you see? Is it the traditional notion of one malehowever, beyond simply the financial pieces, youparent and one female parent, two kids, and aare giving your children a true gift that doesn’tfamily pet? Or do you see something different?last just a lifetime, but for many generations to 
Or perhaps you reject the notion of a “normal”come. 
family altogether?Dedicated to your family’s health, wealth,

Recent court and legislative activity haveand happiness, 
opened the institution of marriage to same-
gender couples. Regardless of your politicalposition or whether you think this is a wisemove, it is happening. Today 1 in 4 childrenunder the age of 18 are being raised by singlemothers without a father anywhere in the 
picture. And nearly 30% of all families todayare single parent families. On top of that, 5%
of children aren’t living with a “traditional”A local attorney and father, Marc Garlett is 
parent at all, but with grandparents or otheron a mission to help parents protect what theyfamily most. His office is located at 49 S. Baldwin 

Simply put, mainstream society is changingAve., Ste. G, Sierra Madre, CA 91024. Schedule 
in our country. It’s important to keep that inan appointment to sit down and talk about 
mind because sometimes (particularly withensuring a legacy of love and financial securityaffluence) we may not always be aware of changesfor your family by calling 626.587.3058 or visittaking place outside our personal norms. for more information. 
not? Well, we often attend institutions – like 
churches and schools, for example—where 


Anyone who’s viewed headline news trendsthis past week is likely to have come acrossa pretty cool story about a guy by the nameof Duke Riley, a New York City artist-slashhoming 
pigeon lover and handler. Riley has adeep compassion for the species and spendsa lot of time working with his loyal flock of1000 feathered friends from atop the high-
rise where he lives. 

To him, the distinctive smells, sounds 
and other peculiarities inherent to hangingout with a bunch of birds is nothing lessthan comforting. He sees each pigeon as anindividual and has formed special bondswith them. With the pigeons, he enjoys arelationship of trust that is not so easy tofind in the city and this is part of what droveDuke Riley to become a ‘pigeon reputation-
redemption advocate‘.

The homing pigeon has certainly had itshey day in America. Indeed, at one point thebird was so highly revered, it was consideredto be in a rank comparative to that of theeagle. That began to change, as did manythings in the US, following mid-centurymorphs mainly brought on by a post-warthriving economy and increased influx of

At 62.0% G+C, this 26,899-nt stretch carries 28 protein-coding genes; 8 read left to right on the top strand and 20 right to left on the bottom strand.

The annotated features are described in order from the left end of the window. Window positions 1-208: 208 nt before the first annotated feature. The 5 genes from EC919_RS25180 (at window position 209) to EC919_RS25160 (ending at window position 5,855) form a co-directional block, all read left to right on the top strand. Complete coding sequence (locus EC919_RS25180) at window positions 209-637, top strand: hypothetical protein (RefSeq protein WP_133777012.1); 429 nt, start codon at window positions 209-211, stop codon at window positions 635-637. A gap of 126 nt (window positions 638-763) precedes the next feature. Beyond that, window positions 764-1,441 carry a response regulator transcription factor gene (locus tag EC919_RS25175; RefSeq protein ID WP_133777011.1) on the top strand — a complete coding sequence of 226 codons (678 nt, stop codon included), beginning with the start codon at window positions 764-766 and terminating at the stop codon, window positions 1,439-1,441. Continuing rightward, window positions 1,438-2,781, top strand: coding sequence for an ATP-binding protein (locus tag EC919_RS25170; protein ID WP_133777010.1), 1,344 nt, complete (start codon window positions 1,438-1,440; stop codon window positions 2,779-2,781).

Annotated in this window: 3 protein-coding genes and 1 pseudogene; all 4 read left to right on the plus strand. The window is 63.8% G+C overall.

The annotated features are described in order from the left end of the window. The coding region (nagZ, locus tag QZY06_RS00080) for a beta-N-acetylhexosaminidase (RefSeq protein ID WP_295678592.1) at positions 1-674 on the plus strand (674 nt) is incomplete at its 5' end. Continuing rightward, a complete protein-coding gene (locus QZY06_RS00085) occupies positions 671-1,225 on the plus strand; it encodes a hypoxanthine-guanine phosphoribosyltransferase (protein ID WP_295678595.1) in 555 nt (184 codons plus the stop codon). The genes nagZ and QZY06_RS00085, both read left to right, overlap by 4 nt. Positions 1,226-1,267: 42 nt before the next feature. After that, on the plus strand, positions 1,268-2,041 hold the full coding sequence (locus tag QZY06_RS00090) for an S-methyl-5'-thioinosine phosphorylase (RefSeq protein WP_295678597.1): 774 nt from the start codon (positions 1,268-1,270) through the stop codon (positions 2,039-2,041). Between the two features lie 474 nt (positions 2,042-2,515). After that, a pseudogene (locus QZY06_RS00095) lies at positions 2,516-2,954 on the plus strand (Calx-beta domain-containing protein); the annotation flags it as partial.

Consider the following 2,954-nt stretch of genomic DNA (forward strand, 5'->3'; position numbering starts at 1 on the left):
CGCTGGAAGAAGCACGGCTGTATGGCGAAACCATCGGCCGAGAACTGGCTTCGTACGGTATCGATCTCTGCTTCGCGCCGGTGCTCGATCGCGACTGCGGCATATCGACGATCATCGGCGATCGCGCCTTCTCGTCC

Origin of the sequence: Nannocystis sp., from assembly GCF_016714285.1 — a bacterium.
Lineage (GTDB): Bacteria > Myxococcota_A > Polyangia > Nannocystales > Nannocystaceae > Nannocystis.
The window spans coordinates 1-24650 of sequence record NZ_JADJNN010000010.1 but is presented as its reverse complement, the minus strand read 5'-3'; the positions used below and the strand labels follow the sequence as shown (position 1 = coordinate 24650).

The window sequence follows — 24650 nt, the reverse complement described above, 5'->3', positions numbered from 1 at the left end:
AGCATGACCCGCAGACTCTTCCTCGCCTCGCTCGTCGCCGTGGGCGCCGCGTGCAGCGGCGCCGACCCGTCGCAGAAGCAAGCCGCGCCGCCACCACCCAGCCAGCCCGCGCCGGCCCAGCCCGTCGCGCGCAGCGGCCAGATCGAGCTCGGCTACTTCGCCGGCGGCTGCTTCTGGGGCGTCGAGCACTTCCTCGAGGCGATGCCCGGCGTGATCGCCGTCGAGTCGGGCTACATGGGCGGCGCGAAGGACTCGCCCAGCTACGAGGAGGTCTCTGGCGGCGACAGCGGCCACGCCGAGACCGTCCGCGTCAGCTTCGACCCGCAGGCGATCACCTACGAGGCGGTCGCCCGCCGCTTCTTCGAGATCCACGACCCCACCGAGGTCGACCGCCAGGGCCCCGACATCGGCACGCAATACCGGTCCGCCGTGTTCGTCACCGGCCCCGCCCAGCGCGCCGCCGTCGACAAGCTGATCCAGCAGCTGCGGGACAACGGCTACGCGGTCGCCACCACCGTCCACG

immigrants to the land of opportunity.

Now, with the exception of a random wordof endearment uttered by an occasionaltourist or lonesome park dweller, the poorpigeon seems to have been un-friended bythe mass majority. This, only to becomethe brunt of irritable, uppity New Yorkerswho’ve grown tired of wiping poop off thewind-shields of their new BMWs, merchants 
who’ve come to loath the presence of theprolific peckers making a mess of thesidewalks affronting their shops, and 
pedestrians weary of weaving in and outof their congregations as they navigate thepaved paths they take to the office and backhome each day.

Regardless of why, the pigeon has 
inadvertently earned the derogatorymoniker, ’winged rat’ for simply beingthemselves and doing what they were createdto do. On the other hand, there seems to be 
an underlying ’sub-culture’ of serious pigeonlovers who do what they can to promote theiracceptance and well-being as cohabitersin the clustered urban sprawl they landedin many decades ago. These bird lovers areintent on educating the public about theirbeloved ‘homers’ and seek out opportunitiesto display their amazing skills in an effortto help close the gap between them and ushumans. 

I find it humorous how easyit is to trick humans into reestablishing 
a relationshipwith a not-so-popular animalspecies. For example, let’s 
say a particular animal hassomehow done something thehuman didn’t like, The human 
then starts a negative rumor,
which, in turn results in a bad 
rap for the unwitting animal.

The animal can‘t quite putits paw or claw on it, but itknows for some reason it’s not 
getting the kind of respect it 

Happy Tails 
by Chris Leclerc